Without opposition, a Georgia House committee Wednesday supported a bill to legalize medical marijuana in the state.
That vote by the House Health Committee on House Bill 885 came around 6:45 p.m.
State Representative Allen Peake says he expected his bill would be sent to the House Rules Committee and then hit the House floor Monday morning.
Anxious parents sighed in relief as medical marijuana inches closer to becoming legal in Georgia. After nearly two hours of debate, the Georgia House's Health and Human Services committee unanimously voted to pass House Bill 885.
That will allow doctors to prescribe a medical cannabis to treat children like Haleigh Cox, a four year old from Forsyth who suffers from seizures. We first brought you her story two months ago, which ignited a movement to legalize medical marijuana. It's a cause mother, Janea Cox, has pushed for in the capitol. Wednesday night, that movement saw a win.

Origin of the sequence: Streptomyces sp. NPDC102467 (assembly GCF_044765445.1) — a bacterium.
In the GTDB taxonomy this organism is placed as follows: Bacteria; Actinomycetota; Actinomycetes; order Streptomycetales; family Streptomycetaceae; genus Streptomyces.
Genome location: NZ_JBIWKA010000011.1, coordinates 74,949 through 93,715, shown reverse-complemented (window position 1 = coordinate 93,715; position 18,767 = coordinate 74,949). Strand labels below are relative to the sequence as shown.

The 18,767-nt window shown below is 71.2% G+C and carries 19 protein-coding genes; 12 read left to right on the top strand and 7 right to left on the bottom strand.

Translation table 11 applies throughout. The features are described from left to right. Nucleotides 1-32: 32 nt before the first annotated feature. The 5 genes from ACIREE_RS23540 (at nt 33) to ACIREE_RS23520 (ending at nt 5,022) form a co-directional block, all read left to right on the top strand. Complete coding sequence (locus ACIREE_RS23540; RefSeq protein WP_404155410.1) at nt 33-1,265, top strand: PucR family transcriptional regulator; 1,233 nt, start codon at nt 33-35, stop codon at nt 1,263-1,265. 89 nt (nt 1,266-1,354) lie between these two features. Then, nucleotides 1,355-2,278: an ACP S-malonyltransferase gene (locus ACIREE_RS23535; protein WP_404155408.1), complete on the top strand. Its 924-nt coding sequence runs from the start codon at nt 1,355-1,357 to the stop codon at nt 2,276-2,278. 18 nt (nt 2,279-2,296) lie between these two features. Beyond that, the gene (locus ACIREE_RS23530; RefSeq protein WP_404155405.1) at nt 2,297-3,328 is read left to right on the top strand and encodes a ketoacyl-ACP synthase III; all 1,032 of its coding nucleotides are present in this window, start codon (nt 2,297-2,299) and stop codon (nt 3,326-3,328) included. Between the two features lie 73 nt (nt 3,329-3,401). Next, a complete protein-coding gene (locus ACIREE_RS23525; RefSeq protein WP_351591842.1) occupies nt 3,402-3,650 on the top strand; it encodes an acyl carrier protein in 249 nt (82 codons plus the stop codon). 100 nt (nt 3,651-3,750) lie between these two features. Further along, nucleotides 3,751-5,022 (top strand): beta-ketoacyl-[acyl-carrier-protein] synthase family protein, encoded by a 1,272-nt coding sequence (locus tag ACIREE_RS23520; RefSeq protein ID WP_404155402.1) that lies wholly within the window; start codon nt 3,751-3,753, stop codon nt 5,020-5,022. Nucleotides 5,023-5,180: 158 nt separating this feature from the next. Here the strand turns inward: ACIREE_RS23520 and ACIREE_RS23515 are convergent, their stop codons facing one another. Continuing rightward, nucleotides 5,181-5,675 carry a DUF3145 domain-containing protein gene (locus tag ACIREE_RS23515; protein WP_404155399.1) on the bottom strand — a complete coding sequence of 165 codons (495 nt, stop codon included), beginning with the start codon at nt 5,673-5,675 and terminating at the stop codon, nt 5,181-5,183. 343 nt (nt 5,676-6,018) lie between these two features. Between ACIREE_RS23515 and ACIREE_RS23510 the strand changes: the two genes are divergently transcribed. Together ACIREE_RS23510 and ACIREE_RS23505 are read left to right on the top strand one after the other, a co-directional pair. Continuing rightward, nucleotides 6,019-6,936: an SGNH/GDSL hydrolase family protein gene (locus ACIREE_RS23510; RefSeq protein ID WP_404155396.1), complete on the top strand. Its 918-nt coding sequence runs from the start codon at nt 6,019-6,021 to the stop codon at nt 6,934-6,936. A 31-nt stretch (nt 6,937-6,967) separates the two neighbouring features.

"This just means a lot. We feel like we've gotten through so much just through this committee and it just gives us all this extra push of hope that all of our families are looking for right now," said a crying Janea.
But the journey to passage, even in committee, was not easy. State representative, Allen Peake, who drafted the bill, made the case to conduct clinical research trials in academic settings. That will allow a non-FDA approved cannabis to be grown domestically. The problem is that federal law prohibits that from happening.
Peake says 20 other states cultivate and provide it for patients. He reasons Georgia can do the same and says it's the best option for the state.
That's not the only hurdle. Chairman Sharon Cooper pushed for an FDA-approved form of cannabis. But the process can take up to 10 years, and as some advocates of the bill mentioned, these children don't have time.
Peake questions the committee, 'Why wait for the process when there is a cannabis oil proven to work in Colorado?"
Despite the critics, there was overwhelmingly positive response to the bill. Representatives responded by a unanimous vote to pass HB 885.
But that bill will stay on the shelf unless it passes the House by crossover day, next Monday.